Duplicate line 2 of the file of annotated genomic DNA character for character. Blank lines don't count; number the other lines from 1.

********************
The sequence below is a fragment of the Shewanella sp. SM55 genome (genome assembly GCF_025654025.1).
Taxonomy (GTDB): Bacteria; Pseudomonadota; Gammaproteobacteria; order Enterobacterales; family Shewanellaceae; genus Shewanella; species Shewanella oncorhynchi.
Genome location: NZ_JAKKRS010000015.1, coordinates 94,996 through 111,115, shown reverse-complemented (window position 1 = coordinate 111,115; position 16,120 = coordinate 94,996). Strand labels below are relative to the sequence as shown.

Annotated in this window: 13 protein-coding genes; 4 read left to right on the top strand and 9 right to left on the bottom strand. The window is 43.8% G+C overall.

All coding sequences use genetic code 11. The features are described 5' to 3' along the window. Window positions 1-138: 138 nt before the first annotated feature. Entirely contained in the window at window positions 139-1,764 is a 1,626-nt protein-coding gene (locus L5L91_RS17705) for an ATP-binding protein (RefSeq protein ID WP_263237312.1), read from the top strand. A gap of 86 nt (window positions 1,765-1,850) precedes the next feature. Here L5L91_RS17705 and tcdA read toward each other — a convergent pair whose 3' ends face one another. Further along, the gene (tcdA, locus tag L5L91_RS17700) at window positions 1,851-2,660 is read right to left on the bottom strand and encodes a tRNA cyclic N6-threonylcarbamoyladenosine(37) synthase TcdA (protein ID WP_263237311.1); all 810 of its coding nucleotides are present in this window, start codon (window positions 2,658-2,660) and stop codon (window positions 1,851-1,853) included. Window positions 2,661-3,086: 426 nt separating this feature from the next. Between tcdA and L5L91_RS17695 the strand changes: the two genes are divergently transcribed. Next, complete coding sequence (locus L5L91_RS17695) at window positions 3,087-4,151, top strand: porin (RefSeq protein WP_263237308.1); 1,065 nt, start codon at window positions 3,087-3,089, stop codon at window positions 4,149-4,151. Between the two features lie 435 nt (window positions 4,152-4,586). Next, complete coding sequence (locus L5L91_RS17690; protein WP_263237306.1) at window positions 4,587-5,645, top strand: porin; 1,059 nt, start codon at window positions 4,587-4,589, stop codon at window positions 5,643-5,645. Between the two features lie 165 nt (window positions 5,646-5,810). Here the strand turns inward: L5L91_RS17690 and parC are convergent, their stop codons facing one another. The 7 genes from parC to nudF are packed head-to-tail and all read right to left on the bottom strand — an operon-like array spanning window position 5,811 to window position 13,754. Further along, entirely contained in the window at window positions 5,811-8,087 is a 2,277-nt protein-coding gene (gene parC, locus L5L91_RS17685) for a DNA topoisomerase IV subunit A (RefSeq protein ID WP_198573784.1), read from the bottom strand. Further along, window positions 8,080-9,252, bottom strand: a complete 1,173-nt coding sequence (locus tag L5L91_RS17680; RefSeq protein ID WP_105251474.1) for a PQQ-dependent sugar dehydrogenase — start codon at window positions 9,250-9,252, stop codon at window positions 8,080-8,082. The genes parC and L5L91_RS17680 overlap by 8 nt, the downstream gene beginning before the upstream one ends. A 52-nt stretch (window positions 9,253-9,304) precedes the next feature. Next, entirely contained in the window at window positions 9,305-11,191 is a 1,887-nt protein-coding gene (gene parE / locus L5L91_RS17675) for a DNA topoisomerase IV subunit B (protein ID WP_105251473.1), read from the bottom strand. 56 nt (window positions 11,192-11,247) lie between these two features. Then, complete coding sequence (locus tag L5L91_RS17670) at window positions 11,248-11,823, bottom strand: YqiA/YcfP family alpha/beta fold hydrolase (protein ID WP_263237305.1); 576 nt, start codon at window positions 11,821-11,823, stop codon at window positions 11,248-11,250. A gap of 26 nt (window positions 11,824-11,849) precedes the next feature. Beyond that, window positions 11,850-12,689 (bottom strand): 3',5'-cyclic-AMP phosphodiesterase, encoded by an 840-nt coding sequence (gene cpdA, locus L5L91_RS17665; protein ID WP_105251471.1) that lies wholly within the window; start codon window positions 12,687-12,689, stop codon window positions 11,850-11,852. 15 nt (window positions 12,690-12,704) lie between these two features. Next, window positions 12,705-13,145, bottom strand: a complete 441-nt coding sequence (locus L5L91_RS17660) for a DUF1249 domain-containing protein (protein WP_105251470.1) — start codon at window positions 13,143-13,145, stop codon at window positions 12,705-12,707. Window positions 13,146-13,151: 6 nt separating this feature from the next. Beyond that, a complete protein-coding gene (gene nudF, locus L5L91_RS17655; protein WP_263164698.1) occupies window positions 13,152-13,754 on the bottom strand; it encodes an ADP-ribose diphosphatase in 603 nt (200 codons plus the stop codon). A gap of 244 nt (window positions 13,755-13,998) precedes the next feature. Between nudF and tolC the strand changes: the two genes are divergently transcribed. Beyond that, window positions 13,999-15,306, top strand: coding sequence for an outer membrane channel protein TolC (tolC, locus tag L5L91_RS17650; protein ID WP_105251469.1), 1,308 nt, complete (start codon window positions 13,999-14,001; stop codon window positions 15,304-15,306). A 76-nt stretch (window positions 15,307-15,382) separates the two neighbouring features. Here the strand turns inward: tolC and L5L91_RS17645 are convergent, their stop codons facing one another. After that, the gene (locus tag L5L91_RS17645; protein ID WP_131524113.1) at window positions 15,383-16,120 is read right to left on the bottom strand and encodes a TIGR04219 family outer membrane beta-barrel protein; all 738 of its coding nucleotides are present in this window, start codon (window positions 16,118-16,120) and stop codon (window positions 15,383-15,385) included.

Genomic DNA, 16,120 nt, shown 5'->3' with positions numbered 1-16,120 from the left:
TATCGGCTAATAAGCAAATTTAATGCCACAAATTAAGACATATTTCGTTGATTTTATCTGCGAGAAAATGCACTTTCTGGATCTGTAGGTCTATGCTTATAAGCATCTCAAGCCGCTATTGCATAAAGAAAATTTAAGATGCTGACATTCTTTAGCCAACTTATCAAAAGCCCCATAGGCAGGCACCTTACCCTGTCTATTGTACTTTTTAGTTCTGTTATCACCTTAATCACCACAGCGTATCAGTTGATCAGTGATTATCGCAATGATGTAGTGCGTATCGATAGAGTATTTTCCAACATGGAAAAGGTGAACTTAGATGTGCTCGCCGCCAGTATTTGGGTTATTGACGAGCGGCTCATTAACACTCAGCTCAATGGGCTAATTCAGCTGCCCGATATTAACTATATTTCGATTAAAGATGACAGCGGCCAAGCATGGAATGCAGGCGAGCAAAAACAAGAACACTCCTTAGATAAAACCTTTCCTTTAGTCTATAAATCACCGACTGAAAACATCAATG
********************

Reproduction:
Taxonomy (GTDB): Bacteria; Pseudomonadota; Gammaproteobacteria; order Enterobacterales; family Shewanellaceae; genus Shewanella; species Shewanella oncorhynchi.